There were, however, some changes to note in the press release relative the previous meeting. In particular, the statement notes that "recent labor market indicators have been weaker than anticipated," but the Fed attributes this to temporary factors (as I've noted, I think that it is a mistake). Thus, although the Fed has downgraded its forecast, it is looking through the current weakness to -- cross your fingers -- better times just around the corner. Thus, the Fed sees no need for further easing at this time.
In addition, the Fed says that "Inflation has moved up recently, but the Committee anticipates that inflation will subside to levels at or below those consistent with the Committee's dual mandate." Thus, while the Fed is also viewing recent price movements as temporary (I agree with this assessment), they clearly have their eye on inflation. This also works against any inclination toward further easing.
I had hoped to see more acknowledgement that the current soft patch may turn out to be something more significant than a temporary aberration in the numbers, and some hint of willingness to ease further should those worries come true. But the Fed shows no such willingness, in fact as Neil Irwin notes, the "employ its policy tools as necessary to support the economic recovery" language is gone, and the main question at this point is when the Fed might begin tightening policy by reversing QE1 and QE2 rather than when they might ease further.
[See Jill Schlesinger's reaction as well]
Update: Here's my reaction to Bernanke's press conference.
Here' the FOMC a press release:
Press Release, Release Date: June 22, 2011, For immediate release: Information received since the Federal Open Market Committee met in April indicates that the economic recovery is continuing at a moderate pace, though somewhat more slowly than the Committee had expected. Also, recent labor market indicators have been weaker than anticipated. The slower pace of the recovery reflects in part factors that are likely to be temporary, including the damping effect of higher food and energy prices on consumer purchasing power and spending as well as supply chain disruptions associated with the tragic events in Japan. Household spending and business investment in equipment and software continue to expand. However, investment in nonresidential structures is still weak, and the housing sector continues to be depressed. Inflation has picked up in recent months, mainly reflecting higher prices for some commodities and imported goods, as well as the recent supply chain disruptions. However, longer-term inflation expectations have remained stable.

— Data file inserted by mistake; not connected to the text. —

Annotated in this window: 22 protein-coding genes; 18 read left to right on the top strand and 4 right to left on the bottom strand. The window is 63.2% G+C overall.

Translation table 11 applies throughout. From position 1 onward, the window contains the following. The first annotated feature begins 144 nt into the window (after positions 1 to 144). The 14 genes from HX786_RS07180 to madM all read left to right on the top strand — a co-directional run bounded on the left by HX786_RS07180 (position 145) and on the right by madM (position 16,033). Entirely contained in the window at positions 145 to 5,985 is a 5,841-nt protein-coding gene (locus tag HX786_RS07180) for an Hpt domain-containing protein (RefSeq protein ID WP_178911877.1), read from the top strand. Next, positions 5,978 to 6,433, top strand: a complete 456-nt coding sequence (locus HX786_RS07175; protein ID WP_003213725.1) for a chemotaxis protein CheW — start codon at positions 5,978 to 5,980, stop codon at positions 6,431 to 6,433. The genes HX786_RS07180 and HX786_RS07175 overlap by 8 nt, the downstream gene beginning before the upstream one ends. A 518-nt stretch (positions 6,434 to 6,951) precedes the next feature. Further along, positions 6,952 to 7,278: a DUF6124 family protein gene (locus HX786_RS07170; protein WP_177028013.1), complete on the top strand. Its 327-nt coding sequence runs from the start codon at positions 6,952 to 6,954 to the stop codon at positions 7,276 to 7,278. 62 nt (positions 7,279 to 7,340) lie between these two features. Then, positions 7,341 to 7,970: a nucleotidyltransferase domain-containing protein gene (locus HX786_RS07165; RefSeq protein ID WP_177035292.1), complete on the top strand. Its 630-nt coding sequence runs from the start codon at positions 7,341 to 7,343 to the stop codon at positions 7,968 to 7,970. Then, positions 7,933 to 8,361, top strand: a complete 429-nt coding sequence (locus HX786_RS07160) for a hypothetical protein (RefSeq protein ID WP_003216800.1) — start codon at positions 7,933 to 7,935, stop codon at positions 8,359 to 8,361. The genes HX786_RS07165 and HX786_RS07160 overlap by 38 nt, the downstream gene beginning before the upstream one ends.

Consistent with its statutory mandate, the Committee seeks to foster maximum employment and price stability. The unemployment rate remains elevated; however, the Committee expects the pace of recovery to pick up over coming quarters and the unemployment rate to resume its gradual decline toward levels that the Committee judges to be consistent with its dual mandate. Inflation has moved up recently, but the Committee anticipates that inflation will subside to levels at or below those consistent with the Committee's dual mandate as the effects of past energy and other commodity price increases dissipate. However, the Committee will continue to pay close attention to the evolution of inflation and inflation expectations.
To promote the ongoing economic recovery and to help ensure that inflation, over time, is at levels consistent with its mandate, the Committee decided today to keep the target range for the federal funds rate at 0 to 1/4 percent. The Committee continues to anticipate that economic conditions--including low rates of resource utilization and a subdued outlook for inflation over the medium run--are likely to warrant exceptionally low levels for the federal funds rate for an extended period. The Committee will complete its purchases of $600 billion of longer-term Treasury securities by the end of this month and will maintain its existing policy of reinvesting principal payments from its securities holdings. The Committee will regularly review the size and composition of its securities holdings and is prepared to adjust those holdings as appropriate.
The Committee will monitor the economic outlook and financial developments and will act as needed to best foster maximum employment and price stability.
Voting for the FOMC monetary policy action were: Ben S. Bernanke, Chairman; William C. Dudley, Vice Chairman; Elizabeth A. Duke; Charles L. Evans; Richard W. Fisher; Narayana Kocherlakota; Charles I. Plosser; Sarah Bloom Raskin; Daniel K. Tarullo; and Janet L. Yellen.